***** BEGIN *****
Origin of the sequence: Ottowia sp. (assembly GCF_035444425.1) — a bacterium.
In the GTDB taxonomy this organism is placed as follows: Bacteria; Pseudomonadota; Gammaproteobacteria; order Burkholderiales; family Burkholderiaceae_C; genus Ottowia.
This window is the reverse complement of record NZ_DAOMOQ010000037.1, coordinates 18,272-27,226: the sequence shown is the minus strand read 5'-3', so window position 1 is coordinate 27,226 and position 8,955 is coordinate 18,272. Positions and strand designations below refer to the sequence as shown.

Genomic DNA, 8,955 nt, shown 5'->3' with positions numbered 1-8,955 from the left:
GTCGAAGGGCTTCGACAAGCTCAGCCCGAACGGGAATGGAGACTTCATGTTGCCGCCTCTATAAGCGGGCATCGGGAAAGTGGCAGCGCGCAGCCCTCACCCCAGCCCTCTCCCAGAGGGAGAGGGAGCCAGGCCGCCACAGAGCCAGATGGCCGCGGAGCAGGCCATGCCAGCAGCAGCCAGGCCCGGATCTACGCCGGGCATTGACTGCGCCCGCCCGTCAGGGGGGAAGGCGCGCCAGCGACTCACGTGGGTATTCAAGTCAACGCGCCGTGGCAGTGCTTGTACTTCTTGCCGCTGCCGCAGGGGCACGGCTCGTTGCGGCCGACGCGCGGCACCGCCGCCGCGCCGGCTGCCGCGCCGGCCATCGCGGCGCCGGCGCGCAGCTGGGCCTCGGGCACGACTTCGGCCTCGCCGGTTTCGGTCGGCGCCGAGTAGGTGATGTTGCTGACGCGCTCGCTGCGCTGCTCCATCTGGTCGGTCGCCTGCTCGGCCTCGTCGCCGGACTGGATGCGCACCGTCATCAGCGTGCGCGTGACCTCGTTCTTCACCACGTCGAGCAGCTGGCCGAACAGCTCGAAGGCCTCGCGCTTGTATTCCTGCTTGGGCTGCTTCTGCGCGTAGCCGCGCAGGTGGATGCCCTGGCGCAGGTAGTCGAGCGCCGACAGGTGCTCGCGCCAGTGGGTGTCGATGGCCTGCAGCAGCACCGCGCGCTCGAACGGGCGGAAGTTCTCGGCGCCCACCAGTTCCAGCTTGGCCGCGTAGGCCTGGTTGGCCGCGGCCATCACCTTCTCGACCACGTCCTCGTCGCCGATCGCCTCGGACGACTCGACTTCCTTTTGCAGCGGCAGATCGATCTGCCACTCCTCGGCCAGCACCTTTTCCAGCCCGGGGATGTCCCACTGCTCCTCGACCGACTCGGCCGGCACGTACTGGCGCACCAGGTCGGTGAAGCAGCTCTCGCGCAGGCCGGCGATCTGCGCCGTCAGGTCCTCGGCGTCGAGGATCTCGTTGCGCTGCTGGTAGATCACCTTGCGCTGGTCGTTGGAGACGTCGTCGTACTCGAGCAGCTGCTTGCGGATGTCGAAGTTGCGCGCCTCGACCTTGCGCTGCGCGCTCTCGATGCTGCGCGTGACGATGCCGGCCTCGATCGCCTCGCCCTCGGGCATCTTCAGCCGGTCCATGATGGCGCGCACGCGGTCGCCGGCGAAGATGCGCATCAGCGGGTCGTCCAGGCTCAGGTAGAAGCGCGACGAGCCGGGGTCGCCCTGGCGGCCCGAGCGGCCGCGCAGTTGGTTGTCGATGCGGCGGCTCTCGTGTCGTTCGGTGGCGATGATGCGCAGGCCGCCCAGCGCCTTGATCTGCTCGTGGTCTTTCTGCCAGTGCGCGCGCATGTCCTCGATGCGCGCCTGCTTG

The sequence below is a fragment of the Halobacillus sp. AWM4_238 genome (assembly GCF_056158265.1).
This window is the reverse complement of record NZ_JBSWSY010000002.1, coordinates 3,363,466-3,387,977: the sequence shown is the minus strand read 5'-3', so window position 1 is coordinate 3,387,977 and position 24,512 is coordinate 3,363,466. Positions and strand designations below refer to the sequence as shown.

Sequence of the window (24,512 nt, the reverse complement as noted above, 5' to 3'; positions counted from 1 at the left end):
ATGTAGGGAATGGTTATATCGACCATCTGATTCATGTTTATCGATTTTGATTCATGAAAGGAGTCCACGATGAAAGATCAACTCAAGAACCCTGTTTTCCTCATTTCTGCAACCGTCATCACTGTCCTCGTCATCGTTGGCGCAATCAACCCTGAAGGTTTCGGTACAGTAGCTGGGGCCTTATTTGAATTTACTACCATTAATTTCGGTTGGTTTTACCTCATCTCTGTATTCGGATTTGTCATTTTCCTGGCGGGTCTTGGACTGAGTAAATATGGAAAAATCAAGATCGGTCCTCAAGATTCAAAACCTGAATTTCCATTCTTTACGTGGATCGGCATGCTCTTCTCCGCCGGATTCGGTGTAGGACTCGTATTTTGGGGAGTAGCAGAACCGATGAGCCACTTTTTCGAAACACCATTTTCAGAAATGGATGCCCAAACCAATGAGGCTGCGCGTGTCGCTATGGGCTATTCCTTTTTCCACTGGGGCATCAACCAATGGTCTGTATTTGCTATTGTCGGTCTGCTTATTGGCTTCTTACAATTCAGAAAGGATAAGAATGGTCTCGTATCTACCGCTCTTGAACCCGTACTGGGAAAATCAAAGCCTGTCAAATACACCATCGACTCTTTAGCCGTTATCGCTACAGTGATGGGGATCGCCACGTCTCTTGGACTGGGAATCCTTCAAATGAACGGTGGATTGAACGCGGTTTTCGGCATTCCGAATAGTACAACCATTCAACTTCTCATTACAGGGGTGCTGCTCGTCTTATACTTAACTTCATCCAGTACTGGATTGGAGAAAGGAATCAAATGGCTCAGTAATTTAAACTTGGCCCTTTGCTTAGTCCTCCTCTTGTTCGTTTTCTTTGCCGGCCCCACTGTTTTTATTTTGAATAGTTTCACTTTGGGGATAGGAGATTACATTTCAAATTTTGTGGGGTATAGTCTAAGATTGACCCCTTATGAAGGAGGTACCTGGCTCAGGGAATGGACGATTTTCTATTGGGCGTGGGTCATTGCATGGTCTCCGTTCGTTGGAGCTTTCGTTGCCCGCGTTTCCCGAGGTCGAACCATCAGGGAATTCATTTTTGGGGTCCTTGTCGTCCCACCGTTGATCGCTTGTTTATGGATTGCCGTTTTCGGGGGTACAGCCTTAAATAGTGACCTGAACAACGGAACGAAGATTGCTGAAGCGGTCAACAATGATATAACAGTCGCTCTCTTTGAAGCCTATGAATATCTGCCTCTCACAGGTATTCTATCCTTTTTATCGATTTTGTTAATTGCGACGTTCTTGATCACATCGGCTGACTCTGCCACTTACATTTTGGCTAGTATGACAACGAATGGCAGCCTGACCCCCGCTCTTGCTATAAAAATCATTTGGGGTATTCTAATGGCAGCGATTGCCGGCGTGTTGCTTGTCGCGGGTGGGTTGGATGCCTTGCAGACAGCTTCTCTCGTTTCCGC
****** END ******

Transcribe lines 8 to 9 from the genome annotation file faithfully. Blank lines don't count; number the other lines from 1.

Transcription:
Sequence of the window (24,512 nt, the reverse complement as noted above, 5' to 3'; positions counted from 1 at the left end):
ATGTAGGGAATGGTTATATCGACCATCTGATTCATGTTTATCGATTTTGATTCATGAAAGGAGTCCACGATGAAAGATCAACTCAAGAACCCTGTTTTCCTCATTTCTGCAACCGTCATCACTGTCCTCGTCATCGTTGGCGCAATCAACCCTGAAGGTTTCGGTACAGTAGCTGGGGCCTTATTTGAATTTACTACCATTAATTTCGGTTGGTTTTACCTCATCTCTGTATTCGGATTTGTCATTTTCCTGGCGGGTCTTGGACTGAGTAAATATGGAAAAATCAAGATCGGTCCTCAAGATTCAAAACCTGAATTTCCATTCTTTACGTGGATCGGCATGCTCTTCTCCGCCGGATTCGGTGTAGGACTCGTATTTTGGGGAGTAGCAGAACCGATGAGCCACTTTTTCGAAACACCATTTTCAGAAATGGATGCCCAAACCAATGAGGCTGCGCGTGTCGCTATGGGCTATTCCTTTTTCCACTGGGGCATCAACCAATGGTCTGTATTTGCTATTGTCGGTCTGCTTATTGGCTTCTTACAATTCAGAAAGGATAAGAATGGTCTCGTATCTACCGCTCTTGAACCCGTACTGGGAAAATCAAAGCCTGTCAAATACACCATCGACTCTTTAGCCGTTATCGCTACAGTGATGGGGATCGCCACGTCTCTTGGACTGGGAATCCTTCAAATGAACGGTGGATTGAACGCGGTTTTCGGCATTCCGAATAGTACAACCATTCAACTTCTCATTACAGGGGTGCTGCTCGTCTTATACTTAACTTCATCCAGTACTGGATTGGAGAAAGGAATCAAATGGCTCAGTAATTTAAACTTGGCCCTTTGCTTAGTCCTCCTCTTGTTCGTTTTCTTTGCCGGCCCCACTGTTTTTATTTTGAATAGTTTCACTTTGGGGATAGGAGATTACATTTCAAATTTTGTGGGGTATAGTCTAAGATTGACCCCTTATGAAGGAGGTACCTGGCTCAGGGAATGGACGATTTTCTATTGGGCGTGGGTCATTGCATGGTCTCCGTTCGTTGGAGCTTTCGTTGCCCGCGTTTCCCGAGGTCGAACCATCAGGGAATTCATTTTTGGGGTCCTTGTCGTCCCACCGTTGATCGCTTGTTTATGGATTGCCGTTTTCGGGGGTACAGCCTTAAATAGTGACCTGAACAACGGAACGAAGATTGCTGAAGCGGTCAACAATGATATAACAGTCGCTCTCTTTGAAGCCTATGAATATCTGCCTCTCACAGGTATTCTATCCTTTTTATCGATTTTGTTAATTGCGACGTTCTTGATCACATCGGCTGACTCTGCCACTTACATTTTGGCTAGTATGACAACGAATGGCAGCCTGACCCCCGCTCTTGCTATAAAAATCATTTGGGGTATTCTAATGGCAGCGATTGCCGGCGTGTTGCTTGTCGCGGGTGGGTTGGATGCCTTGCAGACAGCTTCTCTCGTTTCCGC